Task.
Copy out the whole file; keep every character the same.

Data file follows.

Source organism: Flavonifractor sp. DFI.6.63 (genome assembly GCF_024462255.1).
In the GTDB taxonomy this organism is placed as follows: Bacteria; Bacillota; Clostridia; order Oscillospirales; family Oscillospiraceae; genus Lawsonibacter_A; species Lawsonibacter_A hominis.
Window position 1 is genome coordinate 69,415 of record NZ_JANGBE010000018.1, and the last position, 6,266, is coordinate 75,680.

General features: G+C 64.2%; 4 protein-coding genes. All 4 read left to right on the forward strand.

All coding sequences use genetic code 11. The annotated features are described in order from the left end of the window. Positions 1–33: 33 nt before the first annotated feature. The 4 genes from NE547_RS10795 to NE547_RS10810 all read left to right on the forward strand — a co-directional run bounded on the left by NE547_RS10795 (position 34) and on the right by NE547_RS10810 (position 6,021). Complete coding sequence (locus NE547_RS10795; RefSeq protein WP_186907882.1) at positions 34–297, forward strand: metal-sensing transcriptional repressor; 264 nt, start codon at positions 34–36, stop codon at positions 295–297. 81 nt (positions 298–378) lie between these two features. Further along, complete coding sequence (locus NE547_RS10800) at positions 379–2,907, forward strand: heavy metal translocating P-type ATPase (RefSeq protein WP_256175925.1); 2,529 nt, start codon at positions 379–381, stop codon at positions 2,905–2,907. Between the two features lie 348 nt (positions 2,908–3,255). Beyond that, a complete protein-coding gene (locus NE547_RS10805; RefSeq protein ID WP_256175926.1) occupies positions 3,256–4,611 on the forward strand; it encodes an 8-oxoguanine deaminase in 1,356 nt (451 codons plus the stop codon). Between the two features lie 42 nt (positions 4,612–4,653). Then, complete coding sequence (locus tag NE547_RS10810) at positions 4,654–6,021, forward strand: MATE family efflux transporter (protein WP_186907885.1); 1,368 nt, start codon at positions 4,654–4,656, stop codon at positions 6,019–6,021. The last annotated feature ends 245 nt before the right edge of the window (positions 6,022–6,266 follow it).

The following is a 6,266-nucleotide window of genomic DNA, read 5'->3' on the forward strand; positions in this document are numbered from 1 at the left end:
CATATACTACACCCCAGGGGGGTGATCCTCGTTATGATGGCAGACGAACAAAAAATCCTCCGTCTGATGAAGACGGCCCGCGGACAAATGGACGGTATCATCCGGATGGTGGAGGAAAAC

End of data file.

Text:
Source organism: Flavonifractor sp. DFI.6.63 (genome assembly GCF_024462255.1).
In the GTDB taxonomy this organism is placed as follows: Bacteria; Bacillota; Clostridia; order Oscillospirales; family Oscillospiraceae; genus Lawsonibacter_A; species Lawsonibacter_A hominis.
Window position 1 is genome coordinate 69,415 of record NZ_JANGBE010000018.1, and the last position, 6,266, is coordinate 75,680.

General features: G+C 64.2%; 4 protein-coding genes. All 4 read left to right on the forward strand.

All coding sequences use genetic code 11. The annotated features are described in order from the left end of the window. Positions 1–33: 33 nt before the first annotated feature. The 4 genes from NE547_RS10795 to NE547_RS10810 all read left to right on the forward strand — a co-directional run bounded on the left by NE547_RS10795 (position 34) and on the right by NE547_RS10810 (position 6,021). Complete coding sequence (locus NE547_RS10795; RefSeq protein WP_186907882.1) at positions 34–297, forward strand: metal-sensing transcriptional repressor; 264 nt, start codon at positions 34–36, stop codon at positions 295–297. 81 nt (positions 298–378) lie between these two features. Further along, complete coding sequence (locus NE547_RS10800) at positions 379–2,907, forward strand: heavy metal translocating P-type ATPase (RefSeq protein WP_256175925.1); 2,529 nt, start codon at positions 379–381, stop codon at positions 2,905–2,907. Between the two features lie 348 nt (positions 2,908–3,255). Beyond that, a complete protein-coding gene (locus NE547_RS10805; RefSeq protein ID WP_256175926.1) occupies positions 3,256–4,611 on the forward strand; it encodes an 8-oxoguanine deaminase in 1,356 nt (451 codons plus the stop codon). Between the two features lie 42 nt (positions 4,612–4,653). Then, complete coding sequence (locus tag NE547_RS10810) at positions 4,654–6,021, forward strand: MATE family efflux transporter (protein WP_186907885.1); 1,368 nt, start codon at positions 4,654–4,656, stop codon at positions 6,019–6,021. The last annotated feature ends 245 nt before the right edge of the window (positions 6,022–6,266 follow it).

The following is a 6,266-nucleotide window of genomic DNA, read 5'->3' on the forward strand; positions in this document are numbered from 1 at the left end:
CATATACTACACCCCAGGGGGGTGATCCTCGTTATGATGGCAGACGAACAAAAAATCCTCCGTCTGATGAAGACGGCCCGCGGACAAATGGACGGTATCATCCGGATGGTGGAGGAAAAC